As Doug Hoo watches and keeps time, Turtle in her witch costume stepS into the old Westing House determined to not be scared. At two dollars a minute, twenty-five minutes would get her a subscription to The Wall Street Journal. After eleven minutes, according to Doug's stopwatch, Turtle screams and runs out of the house.
Turtle has seen the corpse, not rotting on an Oriental rug, but tucked into a four-poster bed. She heard a whisper of "Pur-ple" or "Tur-tle" calling her to the master bedroom on the second floor. Very early the next day, Turtle sees in the newspaper that Sam Westing was found dead. The newspaper account clears up some questions of Turtle's time in the house: Westing's love of games explains the game room where she picked up a billiard cue to protect herself, while Sam Westing's elaborate Fourth of July fireworks displays explains the boxes marked Danger - explosives in the ground-floor storeroom. However, there was no explanation of how the body was found, nor of the envelope at the bedside with the message If I am found dead in bed, nor mention of any prowlers or witches or tracks left by Doug or Turtle. She then goes to collect her twenty-four dollars from Doug, Theo, Otis, and Sandy.
At noon Otis Amber delivers sixteen letters from attorney E.J. Plum,
naming the recipients as beneficiaries of Samuel W. Westing's estate and
asking them to attend the reading of the will at 4 PM the next day. All
are required to fill in their position as well as signature; some are
stunned at the news that they were heirs. Among those who received a letter
is Otis himself.
Several pieces of the puzzle are provided but again only become obvious
with a second reading of the novel: the whisper was likely intended to
catch Turtle's attention and may indeed have been her name being called,
as Sam Westing knows her well in his role as Sandy McSouthers. The newspaper's
omission of certain facts did not come from ignorance but Westing's purposeful
manipulation of the media. The fireworks Turtle encounters are what Angela
uses for her bombs, as well as what Sam Westing uses to finally burn the
Westing house down.
With the exception of father Jake, the Wexler family arrives at the Westing house for the reading of the will. Grace believes herself the rightful heir, based on family gossip about a rich uncle Sam. They are greeted at the door by Crow, the Sunset Towers cleaning woman. The lawyer E.J. Plum greets them in the library and asks them to take a seat. Turtle sees an open coffin in a corner with the dead man: in his hands are his mother's silver cross, which Turtle dropped the night before and Grace had noticed to be missing. Grace greets Doctor Denton Deere, Angela's fiancé, surprised at his presence. Next arrive Mrs. Baumbach, then Otis Amber, Doug Hoo, Mr. Hoo, and Sandy McSouthers. Grace Wexler thinks they are all former employees being rewarded.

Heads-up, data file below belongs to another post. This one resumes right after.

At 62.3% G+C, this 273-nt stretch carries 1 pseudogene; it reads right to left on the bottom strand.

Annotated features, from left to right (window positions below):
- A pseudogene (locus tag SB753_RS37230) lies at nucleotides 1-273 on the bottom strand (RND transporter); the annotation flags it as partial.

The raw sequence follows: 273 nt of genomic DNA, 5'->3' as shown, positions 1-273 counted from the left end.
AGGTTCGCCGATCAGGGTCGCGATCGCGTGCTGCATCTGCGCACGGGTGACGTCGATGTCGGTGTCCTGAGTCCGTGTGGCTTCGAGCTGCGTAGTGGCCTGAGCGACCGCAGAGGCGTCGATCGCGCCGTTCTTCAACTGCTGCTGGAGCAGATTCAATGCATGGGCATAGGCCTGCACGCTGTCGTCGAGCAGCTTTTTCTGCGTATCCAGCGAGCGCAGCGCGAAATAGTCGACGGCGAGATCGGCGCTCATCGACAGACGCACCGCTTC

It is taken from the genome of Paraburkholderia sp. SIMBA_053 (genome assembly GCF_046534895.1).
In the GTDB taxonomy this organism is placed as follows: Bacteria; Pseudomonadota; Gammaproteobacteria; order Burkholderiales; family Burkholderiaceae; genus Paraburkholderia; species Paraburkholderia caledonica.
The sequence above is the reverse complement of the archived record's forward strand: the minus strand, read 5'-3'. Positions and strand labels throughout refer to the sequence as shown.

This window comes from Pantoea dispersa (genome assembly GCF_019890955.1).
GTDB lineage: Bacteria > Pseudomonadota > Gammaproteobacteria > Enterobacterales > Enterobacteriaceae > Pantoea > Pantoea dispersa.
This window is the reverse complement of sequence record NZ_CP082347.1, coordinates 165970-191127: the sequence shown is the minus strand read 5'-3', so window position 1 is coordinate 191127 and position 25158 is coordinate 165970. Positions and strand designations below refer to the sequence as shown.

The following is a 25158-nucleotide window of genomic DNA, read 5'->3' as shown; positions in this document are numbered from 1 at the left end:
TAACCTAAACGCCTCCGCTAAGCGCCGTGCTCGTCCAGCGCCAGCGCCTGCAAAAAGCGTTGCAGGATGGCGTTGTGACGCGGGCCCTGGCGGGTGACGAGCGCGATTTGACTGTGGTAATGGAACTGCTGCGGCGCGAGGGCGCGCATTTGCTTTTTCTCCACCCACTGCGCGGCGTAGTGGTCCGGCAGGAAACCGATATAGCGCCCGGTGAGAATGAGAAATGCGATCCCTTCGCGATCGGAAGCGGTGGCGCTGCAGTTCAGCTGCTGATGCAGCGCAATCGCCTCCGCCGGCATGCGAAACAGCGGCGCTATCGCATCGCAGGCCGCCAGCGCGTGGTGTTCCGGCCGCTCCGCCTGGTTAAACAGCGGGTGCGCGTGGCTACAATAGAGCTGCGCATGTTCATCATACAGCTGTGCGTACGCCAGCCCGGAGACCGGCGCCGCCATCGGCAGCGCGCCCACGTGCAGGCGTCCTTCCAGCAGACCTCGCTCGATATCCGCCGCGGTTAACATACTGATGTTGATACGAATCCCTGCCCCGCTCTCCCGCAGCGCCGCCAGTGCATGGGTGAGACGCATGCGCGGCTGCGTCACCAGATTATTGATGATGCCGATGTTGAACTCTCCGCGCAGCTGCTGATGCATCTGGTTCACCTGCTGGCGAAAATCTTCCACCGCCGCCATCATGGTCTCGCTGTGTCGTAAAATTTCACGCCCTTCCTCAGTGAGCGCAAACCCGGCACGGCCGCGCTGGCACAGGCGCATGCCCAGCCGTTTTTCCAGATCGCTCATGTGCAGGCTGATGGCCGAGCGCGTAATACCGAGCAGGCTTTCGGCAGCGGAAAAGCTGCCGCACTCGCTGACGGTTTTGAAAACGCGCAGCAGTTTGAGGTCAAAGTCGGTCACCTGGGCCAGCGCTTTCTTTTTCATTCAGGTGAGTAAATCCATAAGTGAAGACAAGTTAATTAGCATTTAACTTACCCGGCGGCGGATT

When the Theodorakis brothers arrive, she asks where the parents are;
Theo explains that they weren't invited. Judge Ford arrives next and Grace
greets her cordially. Mr. Hoo says his wife is not coming, while Grace
says her husband was called away on an emergency operation - which Turtle
tells Flora Baumbach is really a football game. E.J. Plum states that
two people are left to arrive. Crow soon enters and sits next to Amber,
then finally Sydelle Pulaski with her brightly painted crutches. Denton
Deere notices that Sydelle favors one leg and then the other and diagnoses
this to Angela in an attempt to impress her. Sydelle takes out her notebook
and prepares to take notes.
Grace Wexler is correct in her assumption of being related to Sam Westing, though the events in this chapter --as well as her obvious desire for social prominence, which ironically has her give up the name Windkloppel for Wexler (and in doing so, make her connection to Sam Westing less evident) - leads readers away from that truth.
The decision of Jake Wexler and Madame Sun Lin Hoo to not attend the reading of the will shows their lack of interest in these affairs (one from choice, one from not being informed), as well as illustrating how disconnected these two people are from the rest of their respective families. Further, Jake's secret life as a bookie is hinted at by Turtle. Denton's quick diagnoses of all the people he sees with an ailment becomes a source of unexpected comedy, both at the people he describes as well as at his own pomposity.
The choice of an attorney named Plum may be an homage to the board game clue, which has a character named Professor Plum. Sydelle's note-taking becomes an important part of the game as it progresses.
Cite this page:
Mescallado, Ray. "TheBestNotes on The Westing Game".
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